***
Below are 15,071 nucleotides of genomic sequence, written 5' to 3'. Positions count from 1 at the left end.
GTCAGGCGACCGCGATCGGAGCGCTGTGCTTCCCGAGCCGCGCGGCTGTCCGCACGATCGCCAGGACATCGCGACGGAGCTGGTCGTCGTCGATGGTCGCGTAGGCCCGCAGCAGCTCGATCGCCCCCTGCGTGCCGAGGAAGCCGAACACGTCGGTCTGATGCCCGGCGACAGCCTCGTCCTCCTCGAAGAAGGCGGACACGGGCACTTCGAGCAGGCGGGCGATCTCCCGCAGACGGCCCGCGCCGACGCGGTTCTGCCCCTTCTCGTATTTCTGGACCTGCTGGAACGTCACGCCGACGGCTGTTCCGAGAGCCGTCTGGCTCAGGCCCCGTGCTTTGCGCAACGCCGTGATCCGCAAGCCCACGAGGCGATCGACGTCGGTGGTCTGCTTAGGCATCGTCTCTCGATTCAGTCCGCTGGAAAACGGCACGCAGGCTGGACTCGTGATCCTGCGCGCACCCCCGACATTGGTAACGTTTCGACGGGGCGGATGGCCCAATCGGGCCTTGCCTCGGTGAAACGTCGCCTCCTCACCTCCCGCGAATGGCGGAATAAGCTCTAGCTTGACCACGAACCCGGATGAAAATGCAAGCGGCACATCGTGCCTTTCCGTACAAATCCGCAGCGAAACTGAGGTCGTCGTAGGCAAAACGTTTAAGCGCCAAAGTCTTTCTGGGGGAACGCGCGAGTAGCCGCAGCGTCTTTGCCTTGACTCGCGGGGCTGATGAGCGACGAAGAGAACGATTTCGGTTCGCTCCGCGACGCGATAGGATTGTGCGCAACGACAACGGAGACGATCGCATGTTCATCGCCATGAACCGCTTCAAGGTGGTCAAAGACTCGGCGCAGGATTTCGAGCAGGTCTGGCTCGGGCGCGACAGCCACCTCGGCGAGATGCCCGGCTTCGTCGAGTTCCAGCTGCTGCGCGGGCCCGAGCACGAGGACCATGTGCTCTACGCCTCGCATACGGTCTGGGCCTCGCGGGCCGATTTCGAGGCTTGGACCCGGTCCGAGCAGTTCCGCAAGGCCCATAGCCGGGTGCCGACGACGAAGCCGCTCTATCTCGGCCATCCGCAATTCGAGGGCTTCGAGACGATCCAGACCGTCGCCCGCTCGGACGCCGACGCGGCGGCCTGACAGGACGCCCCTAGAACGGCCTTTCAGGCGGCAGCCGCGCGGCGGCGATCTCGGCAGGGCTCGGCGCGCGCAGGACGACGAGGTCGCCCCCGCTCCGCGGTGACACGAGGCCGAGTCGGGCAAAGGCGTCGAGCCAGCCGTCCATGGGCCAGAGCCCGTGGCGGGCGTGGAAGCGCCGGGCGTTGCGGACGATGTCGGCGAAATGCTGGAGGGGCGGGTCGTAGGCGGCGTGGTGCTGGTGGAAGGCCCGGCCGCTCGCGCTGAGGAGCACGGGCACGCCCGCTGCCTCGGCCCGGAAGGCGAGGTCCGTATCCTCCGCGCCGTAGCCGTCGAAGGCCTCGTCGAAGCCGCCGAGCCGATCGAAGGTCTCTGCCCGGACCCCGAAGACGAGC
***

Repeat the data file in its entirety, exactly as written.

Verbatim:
Below are 15,071 nucleotides of genomic sequence, written 5' to 3'. Positions count from 1 at the left end.
GTCAGGCGACCGCGATCGGAGCGCTGTGCTTCCCGAGCCGCGCGGCTGTCCGCACGATCGCCAGGACATCGCGACGGAGCTGGTCGTCGTCGATGGTCGCGTAGGCCCGCAGCAGCTCGATCGCCCCCTGCGTGCCGAGGAAGCCGAACACGTCGGTCTGATGCCCGGCGACAGCCTCGTCCTCCTCGAAGAAGGCGGACACGGGCACTTCGAGCAGGCGGGCGATCTCCCGCAGACGGCCCGCGCCGACGCGGTTCTGCCCCTTCTCGTATTTCTGGACCTGCTGGAACGTCACGCCGACGGCTGTTCCGAGAGCCGTCTGGCTCAGGCCCCGTGCTTTGCGCAACGCCGTGATCCGCAAGCCCACGAGGCGATCGACGTCGGTGGTCTGCTTAGGCATCGTCTCTCGATTCAGTCCGCTGGAAAACGGCACGCAGGCTGGACTCGTGATCCTGCGCGCACCCCCGACATTGGTAACGTTTCGACGGGGCGGATGGCCCAATCGGGCCTTGCCTCGGTGAAACGTCGCCTCCTCACCTCCCGCGAATGGCGGAATAAGCTCTAGCTTGACCACGAACCCGGATGAAAATGCAAGCGGCACATCGTGCCTTTCCGTACAAATCCGCAGCGAAACTGAGGTCGTCGTAGGCAAAACGTTTAAGCGCCAAAGTCTTTCTGGGGGAACGCGCGAGTAGCCGCAGCGTCTTTGCCTTGACTCGCGGGGCTGATGAGCGACGAAGAGAACGATTTCGGTTCGCTCCGCGACGCGATAGGATTGTGCGCAACGACAACGGAGACGATCGCATGTTCATCGCCATGAACCGCTTCAAGGTGGTCAAAGACTCGGCGCAGGATTTCGAGCAGGTCTGGCTCGGGCGCGACAGCCACCTCGGCGAGATGCCCGGCTTCGTCGAGTTCCAGCTGCTGCGCGGGCCCGAGCACGAGGACCATGTGCTCTACGCCTCGCATACGGTCTGGGCCTCGCGGGCCGATTTCGAGGCTTGGACCCGGTCCGAGCAGTTCCGCAAGGCCCATAGCCGGGTGCCGACGACGAAGCCGCTCTATCTCGGCCATCCGCAATTCGAGGGCTTCGAGACGATCCAGACCGTCGCCCGCTCGGACGCCGACGCGGCGGCCTGACAGGACGCCCCTAGAACGGCCTTTCAGGCGGCAGCCGCGCGGCGGCGATCTCGGCAGGGCTCGGCGCGCGCAGGACGACGAGGTCGCCCCCGCTCCGCGGTGACACGAGGCCGAGTCGGGCAAAGGCGTCGAGCCAGCCGTCCATGGGCCAGAGCCCGTGGCGGGCGTGGAAGCGCCGGGCGTTGCGGACGATGTCGGCGAAATGCTGGAGGGGCGGGTCGTAGGCGGCGTGGTGCTGGTGGAAGGCCCGGCCGCTCGCGCTGAGGAGCACGGGCACGCCCGCTGCCTCGGCCCGGAAGGCGAGGTCCGTATCCTCCGCGCCGTAGCCGTCGAAGGCCTCGTCGAAGCCGCCGAGCCGATCGAAGGTCTCTGCCCGGACCCCGAAGACGAGC